Lindsay Davidson 
Driving 'piping forward


There is no adequate manner to depict a birl diagrammatically.  Every teacher has their own way to describe this embellishment.  There are two birls in common use - a heavy birl and a light birl, and it is important to be competent at both.

 In short,  there are two actions in a birl.  The heavy birl is best described as  Tap and Across”.  This means tap your little finger down on Low ‘G’ and then pull it across the hole thus giving two strikes. Only move you little finger, and try your best to avoid any extra movements from other fingers (this maybe difficult).  Try to feel in your arm that you are controlling your little finger with two different muscles.

 The light birl can be described as an upside down seven on the chanter - slide your little finger down across the hole and back up diagonally. 

A birl can be preceded by a High ‘G’ gracenote or not - the music will tell you this.  Make both Low ‘A’s the same length.  This movement requires to be very fast.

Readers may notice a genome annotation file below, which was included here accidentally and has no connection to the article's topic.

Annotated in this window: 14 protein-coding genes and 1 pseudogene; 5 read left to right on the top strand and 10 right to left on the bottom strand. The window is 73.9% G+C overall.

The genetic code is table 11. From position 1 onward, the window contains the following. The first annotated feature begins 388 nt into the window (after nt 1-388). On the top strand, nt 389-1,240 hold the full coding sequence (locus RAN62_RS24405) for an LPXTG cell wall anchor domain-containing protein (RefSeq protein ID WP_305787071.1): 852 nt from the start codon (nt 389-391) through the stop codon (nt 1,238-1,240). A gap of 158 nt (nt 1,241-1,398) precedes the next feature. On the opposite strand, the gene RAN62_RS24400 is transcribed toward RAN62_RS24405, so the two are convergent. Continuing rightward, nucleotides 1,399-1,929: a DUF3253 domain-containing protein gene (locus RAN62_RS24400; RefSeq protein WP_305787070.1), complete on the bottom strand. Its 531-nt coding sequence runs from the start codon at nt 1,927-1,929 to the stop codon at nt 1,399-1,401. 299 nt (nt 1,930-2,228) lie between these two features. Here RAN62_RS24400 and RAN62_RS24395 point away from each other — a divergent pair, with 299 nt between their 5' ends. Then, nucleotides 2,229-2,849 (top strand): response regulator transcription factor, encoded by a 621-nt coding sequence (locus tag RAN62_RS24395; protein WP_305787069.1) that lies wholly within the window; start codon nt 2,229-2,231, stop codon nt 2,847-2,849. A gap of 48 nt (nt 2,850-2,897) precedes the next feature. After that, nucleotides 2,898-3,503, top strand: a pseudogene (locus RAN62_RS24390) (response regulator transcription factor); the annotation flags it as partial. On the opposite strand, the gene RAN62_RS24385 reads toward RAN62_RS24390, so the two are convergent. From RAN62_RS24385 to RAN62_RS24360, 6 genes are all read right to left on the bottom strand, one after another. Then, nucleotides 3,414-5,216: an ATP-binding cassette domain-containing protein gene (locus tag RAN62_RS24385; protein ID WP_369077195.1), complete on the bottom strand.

There is quite considerable variation in the execution of birls.  If your teacher deviates from anything described above this does not automatically mean that something is wrong.  These Birls are however used and recognised world-wide, whereas other styles may not be (yet?).

For a demonstration of the tap and across birl, please click below;

For a demonstration of the upside down seven birl, please click below:

Getting Started

How to Practice

Rhythm and Reading Music

Rudiments Index

Hand Position and the Scale
Crossing sounds
G Gracenotes
D Gracenotes
E Gracenotes
G,D,E Gracenotes exercise
Doublings - general principles
Low G Doublings
Low A Doublings
B Doublings
C Doublings
D Doublings
E Doublings
F Doublings
High G Doublings
High A Doublings

Moving on



Transition to Bagpipes
Tuning a Bagpipe

Getting Better

Using Midi files
Intermediate exercises

Band repertoire

Contact details:
skype: lindsay.davidson1973